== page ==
Racism and the Pandemic: The New Reality and the Institutional Impact
The Racist Violence Recording Network captures the trends of racist violence in Greece for 2020
Athens, 22 April 2021 – The results that came up by the recording of incidents of violence with racist motive during 2020, were presented today -Thursday 22 April- by the Racist Violence Recording Network, in an online Press Conference. This is the tenth Annual Report published by the Network, capturing the quantitative and qualitative trends of racist violence in Greece.
The event was addressed by Panos Alexandris, General Secretary of Justice and Human Rights and President of the Council against Racism and Intolerance, Mireille Girard, UNHCR Representative (a.i.) in Greece and Professor Maria Gavouneli, President of the Greek National Commission for Human Rights (GNCHR). The main conclusions of the Report were presented by Garyfallia Anastassopoulou, Assistant Coordinator of the Network, followed by a public discussion on the topic “Racism and the Pandemic: The New Reality and the Institutional Impact” with the participation of the following representatives of the Network’s members:
The online event was coordinated by journalist Maria Psara.
During 2020, an unusual year due to the COVID-19 pandemic, the members of the Network recorded through interviews with the victims, 107 incidents of racist violence with the following characteristics:
Regarding the perpetrators’ profile:
The new reality brought about by the pandemic has strongly affected the recordings of incidents of racist violence. The restrictions on the operation of the Network members’ services and facilities, as well as the movement restrictions (lockdown), led to the limited arrival of beneficiaries to those services and facilities. Despite the restrictions on victims’ access to recordings, the total number of the Network’s recordings for 2020 is slightly higher than the previous year (100 incidents recorded in 2019) and in general stands at the same levels as the Network’s recordings in recent years. This indicates that in 2020 the Network’s recordings are, more than ever, the tip of the iceberg.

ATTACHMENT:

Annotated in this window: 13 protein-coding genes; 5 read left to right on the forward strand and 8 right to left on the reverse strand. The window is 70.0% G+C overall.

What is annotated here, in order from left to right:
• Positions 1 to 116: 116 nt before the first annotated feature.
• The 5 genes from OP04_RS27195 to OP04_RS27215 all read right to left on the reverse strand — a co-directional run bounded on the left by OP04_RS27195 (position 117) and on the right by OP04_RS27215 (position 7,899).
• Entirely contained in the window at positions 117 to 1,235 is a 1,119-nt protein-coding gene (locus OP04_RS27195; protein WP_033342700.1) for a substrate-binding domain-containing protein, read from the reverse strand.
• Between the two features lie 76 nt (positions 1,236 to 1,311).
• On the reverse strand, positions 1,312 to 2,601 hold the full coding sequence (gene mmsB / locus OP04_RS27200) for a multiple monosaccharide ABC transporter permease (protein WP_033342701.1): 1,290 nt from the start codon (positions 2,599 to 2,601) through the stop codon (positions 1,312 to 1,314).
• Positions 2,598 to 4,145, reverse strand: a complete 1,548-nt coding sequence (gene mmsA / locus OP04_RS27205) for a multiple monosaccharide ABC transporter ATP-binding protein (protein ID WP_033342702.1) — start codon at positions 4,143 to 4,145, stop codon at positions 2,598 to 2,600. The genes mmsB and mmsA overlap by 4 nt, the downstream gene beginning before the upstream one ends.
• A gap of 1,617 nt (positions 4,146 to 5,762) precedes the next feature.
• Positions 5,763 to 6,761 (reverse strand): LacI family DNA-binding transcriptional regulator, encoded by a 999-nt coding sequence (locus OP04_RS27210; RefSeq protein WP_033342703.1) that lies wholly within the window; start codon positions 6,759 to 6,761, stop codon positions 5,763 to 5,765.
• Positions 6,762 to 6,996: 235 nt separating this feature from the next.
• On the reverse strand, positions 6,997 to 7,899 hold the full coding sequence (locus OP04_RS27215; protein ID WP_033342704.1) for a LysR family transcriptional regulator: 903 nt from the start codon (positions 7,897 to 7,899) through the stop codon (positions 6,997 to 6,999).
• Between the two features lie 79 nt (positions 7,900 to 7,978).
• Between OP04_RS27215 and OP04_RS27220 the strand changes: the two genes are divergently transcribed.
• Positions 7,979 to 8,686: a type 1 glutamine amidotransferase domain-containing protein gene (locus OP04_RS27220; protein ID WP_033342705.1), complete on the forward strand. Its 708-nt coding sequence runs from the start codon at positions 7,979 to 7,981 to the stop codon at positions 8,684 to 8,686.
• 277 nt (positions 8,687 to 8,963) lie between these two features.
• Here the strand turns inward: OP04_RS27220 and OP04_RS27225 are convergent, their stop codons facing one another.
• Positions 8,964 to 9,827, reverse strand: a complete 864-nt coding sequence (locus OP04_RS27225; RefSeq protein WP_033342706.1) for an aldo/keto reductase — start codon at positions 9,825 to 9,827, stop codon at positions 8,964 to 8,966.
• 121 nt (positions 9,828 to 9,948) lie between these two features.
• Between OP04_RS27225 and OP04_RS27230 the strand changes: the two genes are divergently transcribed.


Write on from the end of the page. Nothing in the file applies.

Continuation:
As highlighted during the event, the Network recorded incidents that are either directly or indirectly related to the pandemic. Refugees and asylum-seekers are perceived as a threat to public health, while discrimination against specific target groups in terms of access to services, intensifies. Harassments, arbitrariness and violence with racist motives by police representatives, during checks on movement restriction measures, affect almost all targeted groups, while the number of racist violence incidents where perpetrators are public officials has dropped, as expected, given the limited operation of public services with physical presence, due to pandemic-related measures.
In 2020, the Network recorded also an increase in incidents of racist violence against refugees, migrants but also human rights defenders who were targeted due to their affiliation with the above-mentioned groups. In 2019, the incidents against these groups were 51, while in 2020 they amounted to 74. The periodic intensification of these incidents is inextricably linked to the institutional targeting of refugees, migrants, and supporters. A the same time, the restriction of movement for refugees in public spaces, in the context of measures adopted against the pandemic, combined with reduced flows, seems to contribute to the “invisibility” of the specific target group and to the reduction of recorded incidents against them.